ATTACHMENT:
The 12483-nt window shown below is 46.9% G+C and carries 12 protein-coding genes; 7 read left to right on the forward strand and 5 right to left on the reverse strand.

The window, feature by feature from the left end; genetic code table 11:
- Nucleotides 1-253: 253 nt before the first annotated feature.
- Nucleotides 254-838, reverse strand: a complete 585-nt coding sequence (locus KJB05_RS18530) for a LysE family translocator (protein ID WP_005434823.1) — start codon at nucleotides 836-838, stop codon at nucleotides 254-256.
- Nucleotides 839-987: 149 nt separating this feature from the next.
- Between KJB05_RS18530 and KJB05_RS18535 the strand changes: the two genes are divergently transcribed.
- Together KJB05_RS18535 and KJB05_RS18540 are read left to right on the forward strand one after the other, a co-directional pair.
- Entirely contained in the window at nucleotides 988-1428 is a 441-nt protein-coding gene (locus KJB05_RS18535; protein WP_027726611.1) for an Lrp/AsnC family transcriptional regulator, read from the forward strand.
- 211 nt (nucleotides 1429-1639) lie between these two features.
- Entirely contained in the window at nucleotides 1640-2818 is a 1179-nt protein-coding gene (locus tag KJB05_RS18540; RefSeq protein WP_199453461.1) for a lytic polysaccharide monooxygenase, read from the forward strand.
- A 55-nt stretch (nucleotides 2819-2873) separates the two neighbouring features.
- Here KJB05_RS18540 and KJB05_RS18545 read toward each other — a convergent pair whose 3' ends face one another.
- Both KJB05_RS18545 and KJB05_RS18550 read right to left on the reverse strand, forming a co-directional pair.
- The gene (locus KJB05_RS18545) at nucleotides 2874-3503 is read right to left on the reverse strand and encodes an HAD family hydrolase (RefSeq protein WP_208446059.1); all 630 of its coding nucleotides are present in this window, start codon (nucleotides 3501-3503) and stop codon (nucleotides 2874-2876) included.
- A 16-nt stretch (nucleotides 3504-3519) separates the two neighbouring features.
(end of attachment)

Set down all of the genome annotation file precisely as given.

The 12483-nt window shown below is 46.9% G+C and carries 12 protein-coding genes; 7 read left to right on the forward strand and 5 right to left on the reverse strand.

The window, feature by feature from the left end; genetic code table 11:
- Nucleotides 1-253: 253 nt before the first annotated feature.
- Nucleotides 254-838, reverse strand: a complete 585-nt coding sequence (locus KJB05_RS18530) for a LysE family translocator (protein ID WP_005434823.1) — start codon at nucleotides 836-838, stop codon at nucleotides 254-256.
- Nucleotides 839-987: 149 nt separating this feature from the next.
- Between KJB05_RS18530 and KJB05_RS18535 the strand changes: the two genes are divergently transcribed.
- Together KJB05_RS18535 and KJB05_RS18540 are read left to right on the forward strand one after the other, a co-directional pair.
- Entirely contained in the window at nucleotides 988-1428 is a 441-nt protein-coding gene (locus KJB05_RS18535; protein WP_027726611.1) for an Lrp/AsnC family transcriptional regulator, read from the forward strand.
- 211 nt (nucleotides 1429-1639) lie between these two features.
- Entirely contained in the window at nucleotides 1640-2818 is a 1179-nt protein-coding gene (locus tag KJB05_RS18540; RefSeq protein WP_199453461.1) for a lytic polysaccharide monooxygenase, read from the forward strand.
- A 55-nt stretch (nucleotides 2819-2873) separates the two neighbouring features.
- Here KJB05_RS18540 and KJB05_RS18545 read toward each other — a convergent pair whose 3' ends face one another.
- Both KJB05_RS18545 and KJB05_RS18550 read right to left on the reverse strand, forming a co-directional pair.
- The gene (locus KJB05_RS18545) at nucleotides 2874-3503 is read right to left on the reverse strand and encodes an HAD family hydrolase (RefSeq protein WP_208446059.1); all 630 of its coding nucleotides are present in this window, start codon (nucleotides 3501-3503) and stop codon (nucleotides 2874-2876) included.
- A 16-nt stretch (nucleotides 3504-3519) separates the two neighbouring features.